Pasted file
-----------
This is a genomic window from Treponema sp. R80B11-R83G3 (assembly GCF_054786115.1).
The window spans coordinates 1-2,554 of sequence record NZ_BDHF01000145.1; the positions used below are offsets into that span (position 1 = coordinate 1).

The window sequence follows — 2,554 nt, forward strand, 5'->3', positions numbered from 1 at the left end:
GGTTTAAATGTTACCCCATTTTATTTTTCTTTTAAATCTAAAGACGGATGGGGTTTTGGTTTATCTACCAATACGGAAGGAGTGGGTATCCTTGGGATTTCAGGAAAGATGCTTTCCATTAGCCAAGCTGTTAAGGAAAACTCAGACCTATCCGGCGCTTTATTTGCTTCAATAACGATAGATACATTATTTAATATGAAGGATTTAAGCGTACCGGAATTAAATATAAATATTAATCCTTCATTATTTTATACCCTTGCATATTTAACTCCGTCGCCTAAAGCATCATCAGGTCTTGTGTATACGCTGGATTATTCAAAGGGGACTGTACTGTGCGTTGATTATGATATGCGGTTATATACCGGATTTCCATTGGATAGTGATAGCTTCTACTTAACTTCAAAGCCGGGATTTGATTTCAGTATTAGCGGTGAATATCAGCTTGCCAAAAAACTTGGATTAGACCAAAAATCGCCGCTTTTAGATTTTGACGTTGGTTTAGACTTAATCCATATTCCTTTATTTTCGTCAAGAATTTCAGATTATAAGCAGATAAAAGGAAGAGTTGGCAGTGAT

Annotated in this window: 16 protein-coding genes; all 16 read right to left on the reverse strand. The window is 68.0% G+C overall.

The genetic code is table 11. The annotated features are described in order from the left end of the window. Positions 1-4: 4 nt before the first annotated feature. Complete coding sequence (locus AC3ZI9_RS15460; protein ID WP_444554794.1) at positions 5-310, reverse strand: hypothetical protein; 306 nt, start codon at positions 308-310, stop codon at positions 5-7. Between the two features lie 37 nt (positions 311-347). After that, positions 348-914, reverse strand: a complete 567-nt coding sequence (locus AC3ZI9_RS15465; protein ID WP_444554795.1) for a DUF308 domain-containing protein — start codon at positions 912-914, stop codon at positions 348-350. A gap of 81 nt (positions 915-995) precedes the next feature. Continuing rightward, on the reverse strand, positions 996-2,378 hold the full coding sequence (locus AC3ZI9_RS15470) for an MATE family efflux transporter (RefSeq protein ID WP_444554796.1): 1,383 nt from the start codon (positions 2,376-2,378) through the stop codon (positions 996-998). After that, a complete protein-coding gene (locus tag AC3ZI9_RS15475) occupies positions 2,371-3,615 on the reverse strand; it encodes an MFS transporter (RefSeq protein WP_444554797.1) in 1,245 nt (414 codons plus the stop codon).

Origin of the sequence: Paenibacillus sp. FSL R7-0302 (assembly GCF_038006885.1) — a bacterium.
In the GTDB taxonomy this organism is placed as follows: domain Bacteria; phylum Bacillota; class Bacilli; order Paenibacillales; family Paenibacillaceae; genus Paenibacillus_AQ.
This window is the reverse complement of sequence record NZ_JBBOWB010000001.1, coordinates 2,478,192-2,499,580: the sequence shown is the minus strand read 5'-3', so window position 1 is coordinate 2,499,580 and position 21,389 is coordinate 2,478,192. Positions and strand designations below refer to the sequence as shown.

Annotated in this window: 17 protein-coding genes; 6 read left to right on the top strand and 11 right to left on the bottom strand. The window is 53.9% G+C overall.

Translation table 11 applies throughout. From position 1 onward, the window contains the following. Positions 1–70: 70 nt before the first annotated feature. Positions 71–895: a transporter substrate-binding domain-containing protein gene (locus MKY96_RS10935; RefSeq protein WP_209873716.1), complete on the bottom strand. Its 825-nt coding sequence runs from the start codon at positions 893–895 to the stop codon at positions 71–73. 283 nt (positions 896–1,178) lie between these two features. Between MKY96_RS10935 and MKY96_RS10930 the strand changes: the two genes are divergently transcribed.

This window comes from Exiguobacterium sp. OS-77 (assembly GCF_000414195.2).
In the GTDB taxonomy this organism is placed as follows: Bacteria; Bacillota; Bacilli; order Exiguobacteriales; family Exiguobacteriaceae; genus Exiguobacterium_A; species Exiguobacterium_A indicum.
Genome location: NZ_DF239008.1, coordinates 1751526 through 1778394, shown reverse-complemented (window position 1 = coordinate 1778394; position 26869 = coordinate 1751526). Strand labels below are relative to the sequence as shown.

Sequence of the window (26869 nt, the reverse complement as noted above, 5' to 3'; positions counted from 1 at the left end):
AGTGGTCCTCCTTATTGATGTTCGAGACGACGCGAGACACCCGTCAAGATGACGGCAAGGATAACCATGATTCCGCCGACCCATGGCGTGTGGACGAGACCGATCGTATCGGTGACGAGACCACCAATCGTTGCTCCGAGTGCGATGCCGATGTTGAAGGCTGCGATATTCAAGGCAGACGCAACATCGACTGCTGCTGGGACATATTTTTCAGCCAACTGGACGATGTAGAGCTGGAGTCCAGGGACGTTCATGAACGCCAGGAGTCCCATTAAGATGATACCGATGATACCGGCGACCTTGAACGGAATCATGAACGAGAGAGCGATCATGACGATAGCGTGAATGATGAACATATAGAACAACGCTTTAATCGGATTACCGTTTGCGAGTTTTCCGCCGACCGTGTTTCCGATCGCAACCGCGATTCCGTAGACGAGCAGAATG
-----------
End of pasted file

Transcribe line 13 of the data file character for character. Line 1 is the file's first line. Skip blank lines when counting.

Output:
In the GTDB taxonomy this organism is placed as follows: Bacteria; Bacillota; Bacilli; order Exiguobacteriales; family Exiguobacteriaceae; genus Exiguobacterium_A; species Exiguobacterium_A indicum.